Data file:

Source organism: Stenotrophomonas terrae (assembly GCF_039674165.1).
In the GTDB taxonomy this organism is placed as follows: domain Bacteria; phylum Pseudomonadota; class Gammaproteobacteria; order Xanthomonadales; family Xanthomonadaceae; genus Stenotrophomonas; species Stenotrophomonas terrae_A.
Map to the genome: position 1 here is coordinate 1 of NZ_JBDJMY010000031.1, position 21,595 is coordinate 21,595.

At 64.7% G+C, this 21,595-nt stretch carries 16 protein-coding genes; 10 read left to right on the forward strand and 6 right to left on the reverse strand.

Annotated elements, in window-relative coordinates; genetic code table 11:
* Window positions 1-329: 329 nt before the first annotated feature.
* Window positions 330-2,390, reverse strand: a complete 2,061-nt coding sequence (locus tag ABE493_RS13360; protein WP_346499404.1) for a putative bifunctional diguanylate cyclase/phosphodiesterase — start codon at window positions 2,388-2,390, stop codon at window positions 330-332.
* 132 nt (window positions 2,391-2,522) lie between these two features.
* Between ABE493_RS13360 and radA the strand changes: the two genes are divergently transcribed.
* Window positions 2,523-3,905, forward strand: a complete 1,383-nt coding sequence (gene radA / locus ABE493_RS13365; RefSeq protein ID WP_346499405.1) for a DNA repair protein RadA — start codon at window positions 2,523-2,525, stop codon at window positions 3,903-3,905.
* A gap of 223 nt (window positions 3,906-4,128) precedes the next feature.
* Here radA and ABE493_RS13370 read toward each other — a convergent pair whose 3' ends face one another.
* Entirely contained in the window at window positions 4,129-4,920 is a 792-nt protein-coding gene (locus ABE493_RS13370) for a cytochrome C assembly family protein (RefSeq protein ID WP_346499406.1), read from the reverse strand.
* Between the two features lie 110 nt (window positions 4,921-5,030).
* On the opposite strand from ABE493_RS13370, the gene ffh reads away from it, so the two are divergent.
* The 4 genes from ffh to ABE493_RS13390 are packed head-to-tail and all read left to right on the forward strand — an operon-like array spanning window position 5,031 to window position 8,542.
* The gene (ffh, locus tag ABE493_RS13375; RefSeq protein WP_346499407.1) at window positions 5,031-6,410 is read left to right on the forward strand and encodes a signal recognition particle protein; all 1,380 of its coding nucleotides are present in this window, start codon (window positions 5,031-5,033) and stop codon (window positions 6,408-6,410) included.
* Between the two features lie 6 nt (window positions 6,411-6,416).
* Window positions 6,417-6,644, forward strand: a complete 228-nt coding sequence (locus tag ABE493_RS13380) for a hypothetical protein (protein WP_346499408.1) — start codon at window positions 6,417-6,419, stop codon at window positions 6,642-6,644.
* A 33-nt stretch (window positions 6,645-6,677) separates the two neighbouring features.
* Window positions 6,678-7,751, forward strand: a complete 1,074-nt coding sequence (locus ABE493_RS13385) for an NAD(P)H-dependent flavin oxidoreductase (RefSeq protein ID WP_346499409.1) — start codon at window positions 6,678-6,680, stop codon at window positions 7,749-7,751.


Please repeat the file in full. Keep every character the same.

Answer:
Source organism: Stenotrophomonas terrae (assembly GCF_039674165.1).
In the GTDB taxonomy this organism is placed as follows: domain Bacteria; phylum Pseudomonadota; class Gammaproteobacteria; order Xanthomonadales; family Xanthomonadaceae; genus Stenotrophomonas; species Stenotrophomonas terrae_A.
Map to the genome: position 1 here is coordinate 1 of NZ_JBDJMY010000031.1, position 21,595 is coordinate 21,595.

At 64.7% G+C, this 21,595-nt stretch carries 16 protein-coding genes; 10 read left to right on the forward strand and 6 right to left on the reverse strand.

Annotated elements, in window-relative coordinates; genetic code table 11:
* Window positions 1-329: 329 nt before the first annotated feature.
* Window positions 330-2,390, reverse strand: a complete 2,061-nt coding sequence (locus tag ABE493_RS13360; protein WP_346499404.1) for a putative bifunctional diguanylate cyclase/phosphodiesterase — start codon at window positions 2,388-2,390, stop codon at window positions 330-332.
* 132 nt (window positions 2,391-2,522) lie between these two features.
* Between ABE493_RS13360 and radA the strand changes: the two genes are divergently transcribed.
* Window positions 2,523-3,905, forward strand: a complete 1,383-nt coding sequence (gene radA / locus ABE493_RS13365; RefSeq protein ID WP_346499405.1) for a DNA repair protein RadA — start codon at window positions 2,523-2,525, stop codon at window positions 3,903-3,905.
* A gap of 223 nt (window positions 3,906-4,128) precedes the next feature.
* Here radA and ABE493_RS13370 read toward each other — a convergent pair whose 3' ends face one another.
* Entirely contained in the window at window positions 4,129-4,920 is a 792-nt protein-coding gene (locus ABE493_RS13370) for a cytochrome C assembly family protein (RefSeq protein ID WP_346499406.1), read from the reverse strand.
* Between the two features lie 110 nt (window positions 4,921-5,030).
* On the opposite strand from ABE493_RS13370, the gene ffh reads away from it, so the two are divergent.
* The 4 genes from ffh to ABE493_RS13390 are packed head-to-tail and all read left to right on the forward strand — an operon-like array spanning window position 5,031 to window position 8,542.
* The gene (ffh, locus tag ABE493_RS13375; RefSeq protein WP_346499407.1) at window positions 5,031-6,410 is read left to right on the forward strand and encodes a signal recognition particle protein; all 1,380 of its coding nucleotides are present in this window, start codon (window positions 5,031-5,033) and stop codon (window positions 6,408-6,410) included.
* Between the two features lie 6 nt (window positions 6,411-6,416).
* Window positions 6,417-6,644, forward strand: a complete 228-nt coding sequence (locus tag ABE493_RS13380) for a hypothetical protein (protein WP_346499408.1) — start codon at window positions 6,417-6,419, stop codon at window positions 6,642-6,644.
* A 33-nt stretch (window positions 6,645-6,677) separates the two neighbouring features.
* Window positions 6,678-7,751, forward strand: a complete 1,074-nt coding sequence (locus ABE493_RS13385) for an NAD(P)H-dependent flavin oxidoreductase (RefSeq protein ID WP_346499409.1) — start codon at window positions 6,678-6,680, stop codon at window positions 7,749-7,751.